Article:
Lisa tilted her head and spoke after a few seconds. “It’s normal to want a fantasy boyfriend at that age, I mean, around thirteen or so. It’s a safe way to explore your desires until you’re ready for the real thing. And yes, to answer your question, some women do continue to fantasize about a celebrity even after they’ve grown up and experienced actual relationships. It can be a healthy outlet as long as it doesn’t supplant reality.”

Taylor replied, “I guess I can understand that. Back then, I just told Kaitlyn I wanted to save myself for someone special. Truthfully, I was scared of sex, I mean, it had this great power, I thought, that could take you over and change you. But the other girls, even Hannah and Kylie, all said they knew how they wanted their first time to be, and Kylie said she hoped she wasn’t still a virgin when she was as old as Kaitlyn and me.”

“I rarely even went out with boys, even in groups. I was convinced the only reason they could be interested in me was for sex, not for who I was or for fun and friendship. So that night, when the other girls asked me who I’d like to be with for my first time, I told them it had to be someone so amazing and special, no one else could compare. Kaitlyn said, ‘You really do want to save yourself for a movie star, don’t you?’ And Kylie yelled, ‘Or a singer! Like Justin Bieber! I’d let him be my first!’”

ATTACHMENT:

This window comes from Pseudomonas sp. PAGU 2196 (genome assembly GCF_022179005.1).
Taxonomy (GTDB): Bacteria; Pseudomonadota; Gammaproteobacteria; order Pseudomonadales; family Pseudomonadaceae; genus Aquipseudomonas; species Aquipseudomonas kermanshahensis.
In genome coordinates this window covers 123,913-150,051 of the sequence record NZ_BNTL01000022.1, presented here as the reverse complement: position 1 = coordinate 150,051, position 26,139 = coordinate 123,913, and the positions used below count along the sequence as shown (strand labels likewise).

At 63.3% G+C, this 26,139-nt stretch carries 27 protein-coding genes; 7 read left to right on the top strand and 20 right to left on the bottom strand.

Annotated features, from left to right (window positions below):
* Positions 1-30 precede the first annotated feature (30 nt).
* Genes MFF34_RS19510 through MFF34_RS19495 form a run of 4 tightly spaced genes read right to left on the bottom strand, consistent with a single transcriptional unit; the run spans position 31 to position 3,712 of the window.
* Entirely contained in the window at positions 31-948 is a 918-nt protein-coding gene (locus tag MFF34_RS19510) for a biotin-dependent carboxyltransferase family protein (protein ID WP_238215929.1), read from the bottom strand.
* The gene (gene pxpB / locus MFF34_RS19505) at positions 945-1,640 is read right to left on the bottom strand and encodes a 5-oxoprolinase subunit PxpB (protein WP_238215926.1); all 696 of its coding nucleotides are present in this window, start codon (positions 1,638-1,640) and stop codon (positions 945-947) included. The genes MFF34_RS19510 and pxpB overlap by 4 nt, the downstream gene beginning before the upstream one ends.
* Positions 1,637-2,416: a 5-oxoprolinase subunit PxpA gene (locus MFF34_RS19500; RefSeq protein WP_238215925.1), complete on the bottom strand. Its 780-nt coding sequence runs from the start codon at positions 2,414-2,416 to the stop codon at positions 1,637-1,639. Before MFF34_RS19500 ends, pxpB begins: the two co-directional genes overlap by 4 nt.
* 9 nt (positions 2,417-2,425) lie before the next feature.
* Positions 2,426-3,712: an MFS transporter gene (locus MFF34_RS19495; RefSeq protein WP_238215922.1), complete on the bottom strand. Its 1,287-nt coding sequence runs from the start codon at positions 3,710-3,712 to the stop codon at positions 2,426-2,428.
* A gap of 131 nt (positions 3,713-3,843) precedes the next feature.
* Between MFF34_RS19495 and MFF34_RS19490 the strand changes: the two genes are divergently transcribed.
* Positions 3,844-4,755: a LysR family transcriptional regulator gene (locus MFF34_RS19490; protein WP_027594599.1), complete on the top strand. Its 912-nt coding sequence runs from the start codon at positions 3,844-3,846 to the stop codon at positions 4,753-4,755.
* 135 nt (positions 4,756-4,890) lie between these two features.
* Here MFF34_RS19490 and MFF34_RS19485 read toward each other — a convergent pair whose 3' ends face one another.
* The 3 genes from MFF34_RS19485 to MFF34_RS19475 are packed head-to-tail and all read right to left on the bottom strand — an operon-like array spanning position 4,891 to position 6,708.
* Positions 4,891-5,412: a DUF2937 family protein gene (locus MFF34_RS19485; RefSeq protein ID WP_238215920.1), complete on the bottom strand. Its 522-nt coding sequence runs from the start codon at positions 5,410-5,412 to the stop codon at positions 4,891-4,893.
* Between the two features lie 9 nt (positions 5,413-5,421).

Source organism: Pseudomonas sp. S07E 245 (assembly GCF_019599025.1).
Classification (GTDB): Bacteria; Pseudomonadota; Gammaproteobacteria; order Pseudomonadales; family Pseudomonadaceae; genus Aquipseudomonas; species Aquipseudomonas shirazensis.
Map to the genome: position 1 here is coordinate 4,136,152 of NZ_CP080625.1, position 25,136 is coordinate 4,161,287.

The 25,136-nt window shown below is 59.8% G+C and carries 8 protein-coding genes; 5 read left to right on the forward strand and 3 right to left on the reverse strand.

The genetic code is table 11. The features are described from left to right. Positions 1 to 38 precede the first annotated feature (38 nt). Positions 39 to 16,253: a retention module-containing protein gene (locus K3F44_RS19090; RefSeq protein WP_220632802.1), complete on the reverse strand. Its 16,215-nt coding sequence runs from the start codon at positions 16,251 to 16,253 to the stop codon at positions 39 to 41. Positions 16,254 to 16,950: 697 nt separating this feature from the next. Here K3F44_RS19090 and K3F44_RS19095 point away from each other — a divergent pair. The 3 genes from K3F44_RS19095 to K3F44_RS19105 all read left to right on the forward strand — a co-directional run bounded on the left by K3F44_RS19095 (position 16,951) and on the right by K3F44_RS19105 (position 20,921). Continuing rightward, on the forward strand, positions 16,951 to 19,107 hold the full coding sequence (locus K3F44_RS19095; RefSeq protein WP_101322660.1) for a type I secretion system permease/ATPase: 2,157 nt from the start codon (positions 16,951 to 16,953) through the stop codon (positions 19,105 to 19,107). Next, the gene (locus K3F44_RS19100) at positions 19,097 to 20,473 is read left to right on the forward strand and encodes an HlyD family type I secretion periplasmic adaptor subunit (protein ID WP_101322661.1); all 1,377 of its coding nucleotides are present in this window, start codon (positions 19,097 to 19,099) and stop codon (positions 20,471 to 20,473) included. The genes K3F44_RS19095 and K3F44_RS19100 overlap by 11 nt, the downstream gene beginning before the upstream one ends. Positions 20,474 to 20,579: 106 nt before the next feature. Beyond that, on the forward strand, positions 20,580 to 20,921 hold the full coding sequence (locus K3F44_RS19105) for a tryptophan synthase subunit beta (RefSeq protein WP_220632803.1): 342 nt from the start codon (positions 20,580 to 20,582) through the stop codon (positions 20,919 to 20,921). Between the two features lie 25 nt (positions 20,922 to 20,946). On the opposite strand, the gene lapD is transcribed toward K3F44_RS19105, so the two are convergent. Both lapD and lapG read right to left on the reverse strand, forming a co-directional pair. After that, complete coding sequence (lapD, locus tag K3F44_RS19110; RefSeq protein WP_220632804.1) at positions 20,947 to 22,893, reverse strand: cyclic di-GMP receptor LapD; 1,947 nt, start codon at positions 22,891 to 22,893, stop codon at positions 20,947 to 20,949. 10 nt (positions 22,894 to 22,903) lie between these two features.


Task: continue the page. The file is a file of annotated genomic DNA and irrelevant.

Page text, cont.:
“So just to get them to stop hounding me about it, I said yes. I was going to save my virginity for Justin Bieber. And the more I thought about it, the more I liked the idea. He was just a little older than me. Of course I was going to move to the city after I graduated, and I’d have a great career, we’d run into each other at a party. Maybe I’d be just a little older than the typical virgin, but obviously I’d been putting my studies and plans for the future ahead of that, and he, a high-powered star, would completely understand. I decided I’d be trying to catch a cab in the pouring rain, and he’d offer me a ride in his limousine. We’d talk and find out we had so many things in common. And it would all happen from there.